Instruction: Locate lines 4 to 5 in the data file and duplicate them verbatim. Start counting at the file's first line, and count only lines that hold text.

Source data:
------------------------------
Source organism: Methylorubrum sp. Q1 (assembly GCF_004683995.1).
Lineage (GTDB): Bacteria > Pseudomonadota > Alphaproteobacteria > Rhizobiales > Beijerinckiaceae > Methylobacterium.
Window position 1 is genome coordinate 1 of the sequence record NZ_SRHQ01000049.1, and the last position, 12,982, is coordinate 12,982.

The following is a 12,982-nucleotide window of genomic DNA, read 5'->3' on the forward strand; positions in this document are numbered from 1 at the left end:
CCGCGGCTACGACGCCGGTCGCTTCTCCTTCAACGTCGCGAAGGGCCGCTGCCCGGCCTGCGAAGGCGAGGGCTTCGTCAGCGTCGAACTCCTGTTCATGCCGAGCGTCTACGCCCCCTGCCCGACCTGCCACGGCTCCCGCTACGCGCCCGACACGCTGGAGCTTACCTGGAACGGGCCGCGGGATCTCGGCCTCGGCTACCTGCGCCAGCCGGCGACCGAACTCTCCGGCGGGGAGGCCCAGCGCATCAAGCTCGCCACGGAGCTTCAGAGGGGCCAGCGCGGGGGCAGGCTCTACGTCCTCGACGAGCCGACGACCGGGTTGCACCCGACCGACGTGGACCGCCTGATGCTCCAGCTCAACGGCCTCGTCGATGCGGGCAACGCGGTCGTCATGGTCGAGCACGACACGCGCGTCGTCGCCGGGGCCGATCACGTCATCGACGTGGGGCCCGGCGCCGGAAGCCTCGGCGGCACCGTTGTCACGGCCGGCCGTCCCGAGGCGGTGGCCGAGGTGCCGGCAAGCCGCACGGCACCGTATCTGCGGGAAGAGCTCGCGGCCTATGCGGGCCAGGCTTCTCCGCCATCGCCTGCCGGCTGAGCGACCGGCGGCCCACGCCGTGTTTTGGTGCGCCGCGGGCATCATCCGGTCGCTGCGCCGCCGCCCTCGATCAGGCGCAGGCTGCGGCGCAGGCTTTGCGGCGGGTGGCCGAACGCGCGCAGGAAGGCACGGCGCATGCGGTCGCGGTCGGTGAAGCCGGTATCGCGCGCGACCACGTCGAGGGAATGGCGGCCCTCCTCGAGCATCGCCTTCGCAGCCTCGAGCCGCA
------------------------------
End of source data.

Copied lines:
The following is a 12,982-nucleotide window of genomic DNA, read 5'->3' on the forward strand; positions in this document are numbered from 1 at the left end:
CCGCGGCTACGACGCCGGTCGCTTCTCCTTCAACGTCGCGAAGGGCCGCTGCCCGGCCTGCGAAGGCGAGGGCTTCGTCAGCGTCGAACTCCTGTTCATGCCGAGCGTCTACGCCCCCTGCCCGACCTGCCACGGCTCCCGCTACGCGCCCGACACGCTGGAGCTTACCTGGAACGGGCCGCGGGATCTCGGCCTCGGCTACCTGCGCCAGCCGGCGACCGAACTCTCCGGCGGGGAGGCCCAGCGCATCAAGCTCGCCACGGAGCTTCAGAGGGGCCAGCGCGGGGGCAGGCTCTACGTCCTCGACGAGCCGACGACCGGGTTGCACCCGACCGACGTGGACCGCCTGATGCTCCAGCTCAACGGCCTCGTCGATGCGGGCAACGCGGTCGTCATGGTCGAGCACGACACGCGCGTCGTCGCCGGGGCCGATCACGTCATCGACGTGGGGCCCGGCGCCGGAAGCCTCGGCGGCACCGTTGTCACGGCCGGCCGTCCCGAGGCGGTGGCCGAGGTGCCGGCAAGCCGCACGGCACCGTATCTGCGGGAAGAGCTCGCGGCCTATGCGGGCCAGGCTTCTCCGCCATCGCCTGCCGGCTGAGCGACCGGCGGCCCACGCCGTGTTTTGGTGCGCCGCGGGCATCATCCGGTCGCTGCGCCGCCGCCCTCGATCAGGCGCAGGCTGCGGCGCAGGCTTTGCGGCGGGTGGCCGAACGCGCGCAGGAAGGCACGGCGCATGCGGTCGCGGTCGGTGAAGCCGGTATCGCGCGCGACCACGTCGAGGGAATGGCGGCCCTCCTCGAGCATCGCCTTCGCAGCCTCGAGCCGCA